New England traded the 28th overall pick (Joe Staley, who proved to be absolutely worth it) for a 2007 fourth-rounder and a first in 2008. When the 49ers tanked the following season, it gave the Patriots the No. 7 overall pick that year. Belichick traded down once more from there, acquiring the 10th and 78th picks that spring, where future captain Mayo was selected.
One day later, a series of late round moves led to the 2008 selection of Matthew Slater. In nine seasons with the team, he’s been named a special teams Pro Bowler six times.
In: Jerod Mayo, Shawn Crable, Randy Moss, Ron Brace, a share of Matthew Slater
Out: Joe Staley, Mario Henderson, John Bowie, Sedrick Ellis, Carl Nicks
Winner: Patriots, though Joe Staley and Carl Nicks are a great consolation prize.
2008: See 2007
All the Patriots’ moves in the 2008 draft involved compensation they had received through prior years. New England moved the third-rounder it had swiped in the Henderson deal to gain a pair of picks from the Chargers. Belichick would go on to trade each of those picks for middling returns.
In: a share of Ron Brace, a share of Matthew Slater
Out: Jacob Hester
Winner: Patriots. The Patriots were spreading around house money and setting up moves for the future, even though their headlining move was unsuccessful. Brace never panned out for New England, while Hester was a useful fullback in San Diego — even if he didn’t live up to his third-round billing. The move that pushes this in Belichick’s favor is the trade that allowed him to pick up Slater, who remains the teams’ kickoff and punt defense ace.
2009: A butterfly effect of trades
Over a two-day span in 2009, the Patriots made seven trades. Players included in these deals, all as future draft picks, were Michael Oher, Clay Matthews, Mike Mitchell, Darius Butler, Lamarr Houston, Jared Cook, Julian Edelman, and, eventually, even Rob Gronkowski. Let’s see if a table isn’t the best way to sort this out:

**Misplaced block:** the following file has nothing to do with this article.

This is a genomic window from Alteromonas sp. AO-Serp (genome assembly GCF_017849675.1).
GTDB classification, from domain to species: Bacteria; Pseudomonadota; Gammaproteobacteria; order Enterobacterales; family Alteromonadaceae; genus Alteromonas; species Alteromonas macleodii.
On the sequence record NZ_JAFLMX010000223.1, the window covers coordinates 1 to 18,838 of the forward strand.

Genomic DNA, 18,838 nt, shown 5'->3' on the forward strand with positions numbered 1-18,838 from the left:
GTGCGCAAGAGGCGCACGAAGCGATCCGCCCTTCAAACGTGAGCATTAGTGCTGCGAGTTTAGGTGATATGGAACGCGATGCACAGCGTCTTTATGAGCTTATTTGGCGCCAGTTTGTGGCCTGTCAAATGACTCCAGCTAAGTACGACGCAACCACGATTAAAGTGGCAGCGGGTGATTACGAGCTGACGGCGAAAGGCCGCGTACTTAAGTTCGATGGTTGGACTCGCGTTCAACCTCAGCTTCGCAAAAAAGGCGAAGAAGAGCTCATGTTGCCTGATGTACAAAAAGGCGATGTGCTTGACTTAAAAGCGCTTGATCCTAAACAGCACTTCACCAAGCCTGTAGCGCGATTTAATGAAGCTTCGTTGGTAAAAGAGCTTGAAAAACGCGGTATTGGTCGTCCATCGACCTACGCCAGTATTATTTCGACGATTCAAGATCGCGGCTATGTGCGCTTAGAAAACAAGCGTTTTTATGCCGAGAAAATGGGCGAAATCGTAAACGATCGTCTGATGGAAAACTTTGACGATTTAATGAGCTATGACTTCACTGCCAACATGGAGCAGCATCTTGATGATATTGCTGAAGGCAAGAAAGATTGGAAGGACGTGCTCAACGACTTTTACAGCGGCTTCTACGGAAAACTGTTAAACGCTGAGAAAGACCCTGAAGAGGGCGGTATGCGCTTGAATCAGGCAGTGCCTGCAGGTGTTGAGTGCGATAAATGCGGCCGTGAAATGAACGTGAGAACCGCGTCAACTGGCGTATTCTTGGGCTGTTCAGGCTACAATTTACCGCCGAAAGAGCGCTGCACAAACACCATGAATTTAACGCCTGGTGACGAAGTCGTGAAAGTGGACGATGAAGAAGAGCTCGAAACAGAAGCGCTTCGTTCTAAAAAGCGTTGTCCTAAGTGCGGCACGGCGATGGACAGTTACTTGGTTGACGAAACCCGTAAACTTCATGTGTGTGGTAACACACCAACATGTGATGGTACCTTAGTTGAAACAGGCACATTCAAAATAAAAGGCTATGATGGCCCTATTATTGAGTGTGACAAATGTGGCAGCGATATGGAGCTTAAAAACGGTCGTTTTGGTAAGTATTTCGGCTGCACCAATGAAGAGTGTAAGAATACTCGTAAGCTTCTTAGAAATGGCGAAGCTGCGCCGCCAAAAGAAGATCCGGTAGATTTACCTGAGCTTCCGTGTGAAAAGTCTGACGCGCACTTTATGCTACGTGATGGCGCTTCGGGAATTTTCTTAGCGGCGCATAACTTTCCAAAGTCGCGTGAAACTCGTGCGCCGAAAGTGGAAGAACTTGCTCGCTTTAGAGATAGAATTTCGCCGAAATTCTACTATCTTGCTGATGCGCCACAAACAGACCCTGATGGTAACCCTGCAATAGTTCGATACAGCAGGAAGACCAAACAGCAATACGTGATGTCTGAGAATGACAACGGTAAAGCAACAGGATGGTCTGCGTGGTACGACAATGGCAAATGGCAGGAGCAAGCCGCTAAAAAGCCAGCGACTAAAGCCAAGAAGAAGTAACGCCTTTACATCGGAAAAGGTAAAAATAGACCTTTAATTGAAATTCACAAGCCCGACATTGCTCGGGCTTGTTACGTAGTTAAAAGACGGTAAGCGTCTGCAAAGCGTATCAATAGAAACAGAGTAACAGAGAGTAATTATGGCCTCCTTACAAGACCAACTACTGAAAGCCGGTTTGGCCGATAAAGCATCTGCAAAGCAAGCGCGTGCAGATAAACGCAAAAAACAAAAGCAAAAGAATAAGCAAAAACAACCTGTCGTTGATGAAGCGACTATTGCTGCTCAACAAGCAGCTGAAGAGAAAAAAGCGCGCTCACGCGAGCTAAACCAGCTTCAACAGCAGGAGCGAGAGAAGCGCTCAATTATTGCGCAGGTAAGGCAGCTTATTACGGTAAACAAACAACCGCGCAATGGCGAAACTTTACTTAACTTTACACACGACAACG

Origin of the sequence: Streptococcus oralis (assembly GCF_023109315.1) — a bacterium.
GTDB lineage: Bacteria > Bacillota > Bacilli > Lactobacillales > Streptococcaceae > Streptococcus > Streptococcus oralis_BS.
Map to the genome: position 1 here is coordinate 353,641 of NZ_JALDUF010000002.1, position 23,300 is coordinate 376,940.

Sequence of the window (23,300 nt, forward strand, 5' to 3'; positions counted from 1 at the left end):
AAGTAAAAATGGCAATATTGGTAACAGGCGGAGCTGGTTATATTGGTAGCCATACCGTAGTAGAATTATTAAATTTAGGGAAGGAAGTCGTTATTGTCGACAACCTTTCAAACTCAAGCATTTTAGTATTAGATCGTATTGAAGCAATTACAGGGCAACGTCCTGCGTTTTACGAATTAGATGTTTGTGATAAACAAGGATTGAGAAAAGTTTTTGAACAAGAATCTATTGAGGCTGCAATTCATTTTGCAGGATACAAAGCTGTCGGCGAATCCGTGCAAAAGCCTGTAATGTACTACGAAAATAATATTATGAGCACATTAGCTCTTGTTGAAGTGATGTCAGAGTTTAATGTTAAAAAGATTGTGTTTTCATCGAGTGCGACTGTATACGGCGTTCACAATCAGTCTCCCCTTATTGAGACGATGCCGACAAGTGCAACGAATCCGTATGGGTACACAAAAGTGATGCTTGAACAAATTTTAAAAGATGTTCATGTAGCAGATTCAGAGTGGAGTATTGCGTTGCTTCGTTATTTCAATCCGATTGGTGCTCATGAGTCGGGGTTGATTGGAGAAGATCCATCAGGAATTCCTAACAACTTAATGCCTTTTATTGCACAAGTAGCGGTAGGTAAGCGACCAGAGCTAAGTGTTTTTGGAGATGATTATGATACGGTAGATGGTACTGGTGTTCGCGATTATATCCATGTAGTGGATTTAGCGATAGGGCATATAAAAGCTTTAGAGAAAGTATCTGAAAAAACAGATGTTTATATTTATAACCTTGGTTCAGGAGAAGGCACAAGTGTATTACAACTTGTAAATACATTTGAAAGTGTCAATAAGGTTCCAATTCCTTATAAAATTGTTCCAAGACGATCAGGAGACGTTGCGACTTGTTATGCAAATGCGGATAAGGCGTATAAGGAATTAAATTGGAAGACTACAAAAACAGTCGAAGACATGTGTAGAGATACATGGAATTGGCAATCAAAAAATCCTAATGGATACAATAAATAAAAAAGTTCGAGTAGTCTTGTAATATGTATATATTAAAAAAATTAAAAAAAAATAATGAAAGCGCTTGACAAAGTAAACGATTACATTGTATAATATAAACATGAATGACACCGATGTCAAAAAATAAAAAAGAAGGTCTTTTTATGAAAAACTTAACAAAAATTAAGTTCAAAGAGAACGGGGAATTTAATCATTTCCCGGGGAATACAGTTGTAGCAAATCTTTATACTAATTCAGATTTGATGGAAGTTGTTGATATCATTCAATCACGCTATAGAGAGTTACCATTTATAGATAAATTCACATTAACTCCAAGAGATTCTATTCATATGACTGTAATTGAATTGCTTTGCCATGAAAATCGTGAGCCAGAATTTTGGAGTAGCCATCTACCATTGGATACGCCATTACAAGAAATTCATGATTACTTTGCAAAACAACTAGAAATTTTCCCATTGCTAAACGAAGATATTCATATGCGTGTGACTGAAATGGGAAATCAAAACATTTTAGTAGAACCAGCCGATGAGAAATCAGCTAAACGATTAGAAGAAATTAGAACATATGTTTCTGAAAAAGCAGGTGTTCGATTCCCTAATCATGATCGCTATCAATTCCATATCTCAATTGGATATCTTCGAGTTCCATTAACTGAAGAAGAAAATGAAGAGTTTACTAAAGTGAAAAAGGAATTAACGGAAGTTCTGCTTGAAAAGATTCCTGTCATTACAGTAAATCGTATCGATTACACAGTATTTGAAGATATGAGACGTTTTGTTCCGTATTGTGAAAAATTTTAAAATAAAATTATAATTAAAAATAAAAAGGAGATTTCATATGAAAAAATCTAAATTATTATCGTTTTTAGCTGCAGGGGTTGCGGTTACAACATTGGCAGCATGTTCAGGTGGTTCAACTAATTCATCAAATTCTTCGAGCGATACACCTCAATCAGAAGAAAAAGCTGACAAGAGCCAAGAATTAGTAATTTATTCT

Patriots’ 2009 NFL Draft Trades
|No.||Patriots Trade||Patriots Receive|
|No.||Patriots Trade||Patriots Receive|
|1||1(23) - Michael Oher||1(26) - Clay Matthews|
|5(162) - Jamon Meredith|
|2||1(26) - Clay Matthews||2(41) - Darius Butler|
|5(162) - Jamon Meredith||3(73) - Derek Cox|
|3(83) - Brandon Tate|
|3||2(47) - Mike MItchell||2(40) - Ron Brace|
|4(124) - Louis Murphy|
|6(199) - Stryker Sulak|
|4||3(73) - Derek Cox||7(232) - Julian Edelman|
|2010 - 2(44) - Lamarr Houston|
|5||3(89) - Jared Cook||2010 - 2(47) - Daryl Washington|
|6||Ellis Hobbs||5(137) - Jason Phillips|
|5(141) - Kenny McKinley|
|7||5(137) - Jason Phillips||4(123) - Rich Ohmberger|
|5(141) - Kenny McKinley||6(198) - Jake Ingram|
|8||2010 - 2(44) - Lamarr Houston||2010 - 2(35) - Rob Gronkowski|
|2010 - 6(190) - Travis Goethel|
|9||2010 - 2(47) - Daryl Washington||2010 - 2(58) - Ben Tate|
|2010 - 3(89) - Armanti Edwards|
|10||2010 - 2(58) - Ben Tate||2010 - 2(62) - Brandon Spikes|
|2010 - 5(150) - Zoltan Mesko|
|11||2010 - 3(89) - Armanti Edwards||2011 - 2(33) - Ras-I Dowling|
In all, 11 deals were struck resulting from New England’s 2009 draft class, and the ripple didn’t stop until 2011. Nineteen players and picks wound up in the Patriots’ crosshairs, but only eight could become roster regulars by 2012. In the end, the team turned nine picks from Rounds 1-3 into 12 and added key championship components like Edelman and Gronkowski in the process.
In: Darius Butler, Brandon Tate, a share of Ron Brace, Julian Edelman, Rich Ohmberger, Jake Ingram, a share of Rob Gronkowski, Brandon Spikes, Zoltan Mesko, Ras-I Dowling
Out: Michael Oher or Clay Matthews, Jamon Meredith, Mike Mitchell, Louis Murphy, Stryker Sulak, Derek Cox, Jared Cook, Ellis Hobbs, Jason Phillips, Kenny McKinley
Winner: Patriots. Two high-profile whiffs — Brace and Ras-I Dowling — kept this from being a landslide win for the Pats.
2010: Building off 2009’s deals